EU court says hijab can be banned at work under certain conditions

Published July 15, 2021
A woman with a headscarf walks between other people on a street at the district Neukoelln in Berlin, Germany, March 15, 2013. — AP/File
A woman with a headscarf walks between other people on a street at the district Neukoelln in Berlin, Germany, March 15, 2013. — AP/File

Companies may ban Muslim employees from wearing a headscarf under certain conditions, the European Union's (EU) top court said on Thursday in a ruling on two cases brought by women in Germany who were suspended from their jobs for wearing one.

The issue of the hijab, the traditional headscarf worn around the head and shoulders, has caused controversy across Europe for years and underlined sharp differences over integrating Muslims.

In the cases brought to court, both Muslim women — a special-needs carer at a childcare centre in Hamburg run by a charitable association, and a cashier at the Mueller drugstore chain — did not wear headscarves when they started in their jobs, but decided to do so years later after coming back from parental leave.

They were told that this was not allowed, and were at different points either suspended, told to come to work without it or put on a different job, court documents show.

The EU court had to decide in both cases whether headscarf bans at work represented a violation of the freedom of religion or were allowed as part of the freedom to conduct a business and the wish to project an image of neutrality to customers.

Its response was that such bans were possible if justified by an employer's need to present a neutral image.

"A prohibition on wearing any visible form of expression of political, philosophical or religious beliefs in the workplace may be justified by the employer's need to present a neutral image towards customers or to prevent social disputes," the court said.

However, that justification must correspond to a genuine need on the part of the employer, it said.

In the case of the care centre employee, the court said the rule at issue appeared to have been applied in a general and undifferentiated way, since the employer also required an employee wearing a religious cross to remove that sign.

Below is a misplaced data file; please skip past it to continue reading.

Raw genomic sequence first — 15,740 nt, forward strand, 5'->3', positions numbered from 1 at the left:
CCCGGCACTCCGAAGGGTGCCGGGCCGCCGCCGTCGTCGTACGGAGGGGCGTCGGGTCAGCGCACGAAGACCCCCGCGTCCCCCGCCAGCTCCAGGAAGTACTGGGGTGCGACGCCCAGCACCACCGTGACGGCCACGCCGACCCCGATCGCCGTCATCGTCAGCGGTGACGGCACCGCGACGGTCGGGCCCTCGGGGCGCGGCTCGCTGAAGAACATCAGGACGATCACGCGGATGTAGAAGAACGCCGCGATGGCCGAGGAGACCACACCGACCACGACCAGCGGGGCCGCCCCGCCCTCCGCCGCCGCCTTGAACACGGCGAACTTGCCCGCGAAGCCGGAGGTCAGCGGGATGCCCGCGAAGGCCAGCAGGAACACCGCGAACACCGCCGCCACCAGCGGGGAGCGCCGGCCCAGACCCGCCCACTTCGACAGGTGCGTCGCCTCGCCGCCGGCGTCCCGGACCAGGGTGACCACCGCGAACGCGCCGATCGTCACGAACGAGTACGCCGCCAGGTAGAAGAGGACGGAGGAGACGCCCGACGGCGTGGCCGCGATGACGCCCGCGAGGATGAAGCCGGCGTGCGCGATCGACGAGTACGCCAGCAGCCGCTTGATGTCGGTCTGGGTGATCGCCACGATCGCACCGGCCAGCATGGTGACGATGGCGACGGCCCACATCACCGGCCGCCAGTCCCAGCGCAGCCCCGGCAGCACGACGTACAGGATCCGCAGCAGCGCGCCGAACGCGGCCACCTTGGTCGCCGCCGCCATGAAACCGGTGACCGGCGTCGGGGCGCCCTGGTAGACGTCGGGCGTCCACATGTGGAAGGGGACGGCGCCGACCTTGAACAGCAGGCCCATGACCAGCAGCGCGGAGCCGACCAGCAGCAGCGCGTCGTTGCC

In both cases, it will now be up to national courts to have the final say on whether there was any discrimination.

The EU court already ruled in 2017 that companies may ban staff from wearing hijabs and other visible religious symbols under certain conditions, sparking a backlash among faith groups.

More than five million Muslims live in Germany, making them the largest religious minority group there.

Headscarf bans for women at work have been a hotly contested issue in Germany for years, mostly with regard to aspiring teachers at state schools and trainee judges. This has not so far been a major theme in the campaign for this year's legislative elections.

Elsewhere in Europe, courts have also had to look into where and how headscarves can sometimes be banned at work.

France's top court upheld in 2014 the dismissal of a Muslim day care worker for wearing a headscarf at a private crèche that demanded strict neutrality from employees. France, home to Europe's largest Muslim minority, prohibited the wearing of hijabs in state schools in 2004.

However, Austria's constitutional court has ruled that a law there banning girls aged up to 10 from wearing headscarves in schools was discriminatory.

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